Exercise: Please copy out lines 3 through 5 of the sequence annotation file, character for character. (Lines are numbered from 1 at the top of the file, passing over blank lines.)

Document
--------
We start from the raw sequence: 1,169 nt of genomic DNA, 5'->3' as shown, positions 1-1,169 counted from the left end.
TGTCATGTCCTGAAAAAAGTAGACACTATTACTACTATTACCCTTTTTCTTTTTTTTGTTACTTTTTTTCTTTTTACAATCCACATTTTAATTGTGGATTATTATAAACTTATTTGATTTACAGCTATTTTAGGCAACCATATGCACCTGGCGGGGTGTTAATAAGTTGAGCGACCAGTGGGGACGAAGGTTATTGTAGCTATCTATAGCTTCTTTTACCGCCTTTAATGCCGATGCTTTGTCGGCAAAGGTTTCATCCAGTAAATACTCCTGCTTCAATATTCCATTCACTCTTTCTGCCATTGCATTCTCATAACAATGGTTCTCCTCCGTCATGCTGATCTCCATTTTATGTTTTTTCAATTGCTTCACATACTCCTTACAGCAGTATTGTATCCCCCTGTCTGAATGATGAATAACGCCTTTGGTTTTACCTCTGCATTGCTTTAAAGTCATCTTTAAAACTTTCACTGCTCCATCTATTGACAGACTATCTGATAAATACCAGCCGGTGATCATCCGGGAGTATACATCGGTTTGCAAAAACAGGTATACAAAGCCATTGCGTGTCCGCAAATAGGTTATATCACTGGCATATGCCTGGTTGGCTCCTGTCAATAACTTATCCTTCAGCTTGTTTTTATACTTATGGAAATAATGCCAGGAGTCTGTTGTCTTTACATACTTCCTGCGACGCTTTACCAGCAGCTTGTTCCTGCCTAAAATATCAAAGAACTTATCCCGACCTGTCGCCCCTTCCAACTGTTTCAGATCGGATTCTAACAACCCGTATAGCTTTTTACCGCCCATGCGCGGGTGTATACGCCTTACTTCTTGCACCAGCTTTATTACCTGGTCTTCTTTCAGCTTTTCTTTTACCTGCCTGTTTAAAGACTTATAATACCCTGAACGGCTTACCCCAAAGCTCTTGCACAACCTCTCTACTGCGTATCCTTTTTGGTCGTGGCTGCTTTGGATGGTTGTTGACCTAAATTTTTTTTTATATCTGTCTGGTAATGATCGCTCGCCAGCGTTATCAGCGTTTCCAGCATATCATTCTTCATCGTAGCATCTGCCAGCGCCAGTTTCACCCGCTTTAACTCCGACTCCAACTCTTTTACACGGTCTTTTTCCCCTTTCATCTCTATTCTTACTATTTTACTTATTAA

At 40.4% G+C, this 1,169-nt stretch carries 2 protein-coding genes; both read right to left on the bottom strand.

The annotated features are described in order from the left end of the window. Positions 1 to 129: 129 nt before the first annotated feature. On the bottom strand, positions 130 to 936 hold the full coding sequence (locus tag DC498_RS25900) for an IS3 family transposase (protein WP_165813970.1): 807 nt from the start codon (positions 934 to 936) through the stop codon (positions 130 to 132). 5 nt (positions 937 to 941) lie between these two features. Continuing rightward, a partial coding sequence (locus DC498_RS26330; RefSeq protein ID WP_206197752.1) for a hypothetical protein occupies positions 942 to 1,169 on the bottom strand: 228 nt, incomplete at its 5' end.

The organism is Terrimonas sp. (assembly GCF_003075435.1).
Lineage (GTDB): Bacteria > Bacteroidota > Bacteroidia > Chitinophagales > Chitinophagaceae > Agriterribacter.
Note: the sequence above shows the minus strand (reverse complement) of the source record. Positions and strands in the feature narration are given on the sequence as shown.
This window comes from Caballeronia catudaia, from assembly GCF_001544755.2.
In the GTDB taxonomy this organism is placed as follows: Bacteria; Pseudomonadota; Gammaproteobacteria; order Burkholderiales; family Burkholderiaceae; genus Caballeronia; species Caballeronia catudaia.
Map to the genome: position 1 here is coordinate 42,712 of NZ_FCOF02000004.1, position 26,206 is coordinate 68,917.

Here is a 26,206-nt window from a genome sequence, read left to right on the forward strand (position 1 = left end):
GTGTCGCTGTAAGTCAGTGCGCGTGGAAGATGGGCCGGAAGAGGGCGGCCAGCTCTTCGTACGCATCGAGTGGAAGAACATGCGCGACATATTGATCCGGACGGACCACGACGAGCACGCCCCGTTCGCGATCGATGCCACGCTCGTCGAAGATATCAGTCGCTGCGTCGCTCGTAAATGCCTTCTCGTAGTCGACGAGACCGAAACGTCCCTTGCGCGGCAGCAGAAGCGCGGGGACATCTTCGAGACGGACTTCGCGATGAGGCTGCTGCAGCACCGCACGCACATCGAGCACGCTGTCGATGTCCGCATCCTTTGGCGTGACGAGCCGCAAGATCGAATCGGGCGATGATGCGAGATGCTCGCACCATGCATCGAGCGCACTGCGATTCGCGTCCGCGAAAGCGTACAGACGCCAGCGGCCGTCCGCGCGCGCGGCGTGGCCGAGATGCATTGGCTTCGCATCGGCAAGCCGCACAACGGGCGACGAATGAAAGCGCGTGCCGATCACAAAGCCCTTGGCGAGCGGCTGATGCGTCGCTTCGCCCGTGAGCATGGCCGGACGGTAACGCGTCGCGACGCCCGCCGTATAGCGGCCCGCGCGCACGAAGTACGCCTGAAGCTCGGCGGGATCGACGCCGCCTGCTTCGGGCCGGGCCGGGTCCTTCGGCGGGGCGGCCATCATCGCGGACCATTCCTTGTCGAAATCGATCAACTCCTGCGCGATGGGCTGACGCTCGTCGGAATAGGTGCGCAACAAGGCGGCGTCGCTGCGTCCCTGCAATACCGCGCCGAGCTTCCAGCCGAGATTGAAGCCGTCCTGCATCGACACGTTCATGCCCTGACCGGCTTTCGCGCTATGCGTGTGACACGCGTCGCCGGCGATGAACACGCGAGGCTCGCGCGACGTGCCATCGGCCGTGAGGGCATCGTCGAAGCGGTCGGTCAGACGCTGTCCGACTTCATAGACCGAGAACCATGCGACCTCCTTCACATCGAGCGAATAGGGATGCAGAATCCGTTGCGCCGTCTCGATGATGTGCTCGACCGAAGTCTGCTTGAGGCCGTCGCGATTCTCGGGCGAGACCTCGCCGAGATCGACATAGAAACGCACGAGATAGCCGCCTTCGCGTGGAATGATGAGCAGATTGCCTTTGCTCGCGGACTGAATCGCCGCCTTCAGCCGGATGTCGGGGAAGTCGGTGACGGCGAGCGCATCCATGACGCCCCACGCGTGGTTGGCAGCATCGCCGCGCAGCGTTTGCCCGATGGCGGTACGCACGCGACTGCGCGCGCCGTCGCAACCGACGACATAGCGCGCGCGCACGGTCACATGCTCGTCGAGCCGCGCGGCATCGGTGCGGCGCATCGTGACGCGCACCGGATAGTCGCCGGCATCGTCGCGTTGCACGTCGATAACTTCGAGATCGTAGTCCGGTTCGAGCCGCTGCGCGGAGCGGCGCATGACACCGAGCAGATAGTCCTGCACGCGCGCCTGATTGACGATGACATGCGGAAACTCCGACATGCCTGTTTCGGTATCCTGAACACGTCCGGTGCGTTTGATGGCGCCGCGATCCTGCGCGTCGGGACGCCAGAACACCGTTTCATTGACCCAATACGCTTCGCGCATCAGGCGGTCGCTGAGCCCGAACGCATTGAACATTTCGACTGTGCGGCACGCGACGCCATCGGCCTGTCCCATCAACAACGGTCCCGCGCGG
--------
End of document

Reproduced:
At 40.4% G+C, this 1,169-nt stretch carries 2 protein-coding genes; both read right to left on the bottom strand.

The annotated features are described in order from the left end of the window. Positions 1 to 129: 129 nt before the first annotated feature. On the bottom strand, positions 130 to 936 hold the full coding sequence (locus tag DC498_RS25900) for an IS3 family transposase (protein WP_165813970.1): 807 nt from the start codon (positions 934 to 936) through the stop codon (positions 130 to 132). 5 nt (positions 937 to 941) lie between these two features. Continuing rightward, a partial coding sequence (locus DC498_RS26330; RefSeq protein ID WP_206197752.1) for a hypothetical protein occupies positions 942 to 1,169 on the bottom strand: 228 nt, incomplete at its 5' end.

The organism is Terrimonas sp. (assembly GCF_003075435.1).